Financial services titan Citigroup Inc. (C), one of Wall Street's "storied" companies, has taken shareholders on a wild ride this year. Hitting $30 levels in January and moving to near-$40 in March, shares closed this week just above $26. Here's why I'm bullish on Citigroup.
From a fundamentals perspective, Citigroup is in a fantastic position. With a market capitalization of $87.8 billion, annual dividend yield of 0.15%, and net income growth of 20% over the last 12 months and a 3-year net income CAGR of over 36%, this diversified financial services holding company and its two main segments - Citicop and Citi Holdings - are in great shape.
Earnings per share have grown 15.2% over the last year, while the EPS 3-year CAGR is near 30%. Net operating cash flow from this quarter last year has increased by 429% to near $5.5 billion. This is outstanding, especially when we consider that the industry average cash flow growth rate was 207% over the same period.
Chairman O'Neill, CEO Pandit, and the Board have exercised balanced financial judgment to guide the firm in the aftermath of the financial crisis. In the words of Credit Suisse analysts, "the restructuring of Citigroup's businesses and delineation between Citicorp and Citi Holdings has allowed management to realign its strategy and dispose of underperforming assets and/or businesses."
A greater emphasis on talent acquisition, efficiency in operations, and overall expense minimization has led to recent successes and outstanding quarters. One thing management can improve on is its debt management; debt to equity ratio for Citigroup (3.71) is much higher than the industry average in financial services mega-banks and this could certainly be reduced.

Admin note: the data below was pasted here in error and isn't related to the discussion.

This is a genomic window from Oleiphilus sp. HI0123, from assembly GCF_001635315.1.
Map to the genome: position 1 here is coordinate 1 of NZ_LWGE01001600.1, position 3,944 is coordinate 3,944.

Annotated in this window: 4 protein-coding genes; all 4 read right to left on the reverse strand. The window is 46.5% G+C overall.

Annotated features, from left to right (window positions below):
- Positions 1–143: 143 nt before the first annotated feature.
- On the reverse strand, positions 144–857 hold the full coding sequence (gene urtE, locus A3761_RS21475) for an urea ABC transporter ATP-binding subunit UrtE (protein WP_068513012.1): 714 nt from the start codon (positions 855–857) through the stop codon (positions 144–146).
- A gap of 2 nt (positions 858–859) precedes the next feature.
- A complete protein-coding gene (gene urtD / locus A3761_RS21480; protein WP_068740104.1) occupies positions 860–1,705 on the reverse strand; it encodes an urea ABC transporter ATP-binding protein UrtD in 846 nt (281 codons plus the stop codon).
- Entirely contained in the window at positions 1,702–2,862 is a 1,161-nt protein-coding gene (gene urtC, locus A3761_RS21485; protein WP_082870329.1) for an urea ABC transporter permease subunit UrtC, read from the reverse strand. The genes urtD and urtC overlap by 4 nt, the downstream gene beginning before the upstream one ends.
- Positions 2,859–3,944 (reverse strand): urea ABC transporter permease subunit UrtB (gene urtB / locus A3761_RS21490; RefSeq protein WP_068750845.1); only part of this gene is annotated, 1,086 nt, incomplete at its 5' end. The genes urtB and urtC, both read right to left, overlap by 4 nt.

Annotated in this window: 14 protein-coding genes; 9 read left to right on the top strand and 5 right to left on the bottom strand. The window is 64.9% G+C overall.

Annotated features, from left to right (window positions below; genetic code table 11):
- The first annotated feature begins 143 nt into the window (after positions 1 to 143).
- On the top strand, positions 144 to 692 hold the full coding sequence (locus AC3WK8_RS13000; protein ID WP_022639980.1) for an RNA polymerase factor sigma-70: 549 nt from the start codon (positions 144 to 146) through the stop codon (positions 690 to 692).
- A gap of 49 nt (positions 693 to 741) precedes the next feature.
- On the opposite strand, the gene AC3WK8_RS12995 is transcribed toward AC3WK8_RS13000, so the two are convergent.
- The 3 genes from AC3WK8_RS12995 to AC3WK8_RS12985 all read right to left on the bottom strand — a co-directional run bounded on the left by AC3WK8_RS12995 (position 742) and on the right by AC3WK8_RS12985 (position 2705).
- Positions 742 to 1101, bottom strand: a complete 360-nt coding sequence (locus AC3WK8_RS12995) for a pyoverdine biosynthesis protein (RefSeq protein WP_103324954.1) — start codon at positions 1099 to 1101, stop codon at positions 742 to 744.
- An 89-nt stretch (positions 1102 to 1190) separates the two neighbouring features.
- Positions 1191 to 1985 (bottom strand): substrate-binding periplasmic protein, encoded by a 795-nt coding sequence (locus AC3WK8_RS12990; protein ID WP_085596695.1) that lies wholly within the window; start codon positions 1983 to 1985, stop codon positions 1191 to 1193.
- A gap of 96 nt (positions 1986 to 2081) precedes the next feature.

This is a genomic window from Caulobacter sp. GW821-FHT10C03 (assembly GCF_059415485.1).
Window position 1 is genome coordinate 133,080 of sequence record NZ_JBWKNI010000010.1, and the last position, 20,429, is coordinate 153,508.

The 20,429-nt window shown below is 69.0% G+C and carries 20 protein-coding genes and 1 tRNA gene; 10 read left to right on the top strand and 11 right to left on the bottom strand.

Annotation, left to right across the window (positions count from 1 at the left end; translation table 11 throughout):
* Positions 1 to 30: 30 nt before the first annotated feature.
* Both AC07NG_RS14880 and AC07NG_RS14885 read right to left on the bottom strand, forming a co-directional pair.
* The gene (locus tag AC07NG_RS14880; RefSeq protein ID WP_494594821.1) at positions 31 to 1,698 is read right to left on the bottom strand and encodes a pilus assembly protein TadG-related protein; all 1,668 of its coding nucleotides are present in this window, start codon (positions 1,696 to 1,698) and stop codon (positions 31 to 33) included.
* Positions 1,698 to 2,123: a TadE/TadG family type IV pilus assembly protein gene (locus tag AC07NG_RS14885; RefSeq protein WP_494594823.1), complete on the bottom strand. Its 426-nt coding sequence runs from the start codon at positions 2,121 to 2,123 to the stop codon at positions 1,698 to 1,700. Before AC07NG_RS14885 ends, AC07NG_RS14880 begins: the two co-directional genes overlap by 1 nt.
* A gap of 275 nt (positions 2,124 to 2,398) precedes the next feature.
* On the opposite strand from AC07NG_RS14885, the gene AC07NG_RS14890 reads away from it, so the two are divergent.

Critics may cite the continued declines in the American housing market, the negative repercussions of the firm's behavior during the 2008 financial crisis, risky lending and loan origination, slow emerging markets growth, and more as arguments in favor of a bearish thesis on Citigroup - and for good reason; investors should keep all of these in mind when conducting their own due diligence on this equity.
Still, when compared to peers such as JPMorgan Chase & Co. (JPM), SunTrust Banks, Inc. (STI), and Goldman Sachs (GS), Wells Fargo & Company (WFC), PNC Financial Services (PNC), Citigroup is in a very stable position. Recent events have only confirmed this, with incredible growth in Asia and India in particular, FTC approval on a deal with Sony (SME), and more.
However, for investors looking to conduct their own due diligence, peers such as Bank of America (BAC), Moody's (MCO), Leucadia National Corp. (LUK), Manhattan Bridge Capital (LOAN), ING Groep N.V. (ING), Resource America (REXI), Microfinancial Inc (MFI), Life Partners Holdings (LPHI), California First National Bancorp (CFNB), and others throughout the diversified financial services sector may be worth examining.
Pick up shares of Citigroup this week, and take advantage of the confluence of events driving the markets lower in recent days. I expect equity shares of this company to be trading near $40 at this time next year. More cautious investors may desire to explore various short- and longer-term options strategies to capture the return potential of this equity with less risk (after all, Citigroup's beta is 2.6). If you go down this road, keep in mind that volatility will be priced into the contract prices of these derivative securities as well. Either way you want to play it, there may not be another chance to buy Citigroup at these levels for months to come.
Disclosure: I am long BAC.
Additional disclosure: I may initiate a long position in C over the next 72 hours.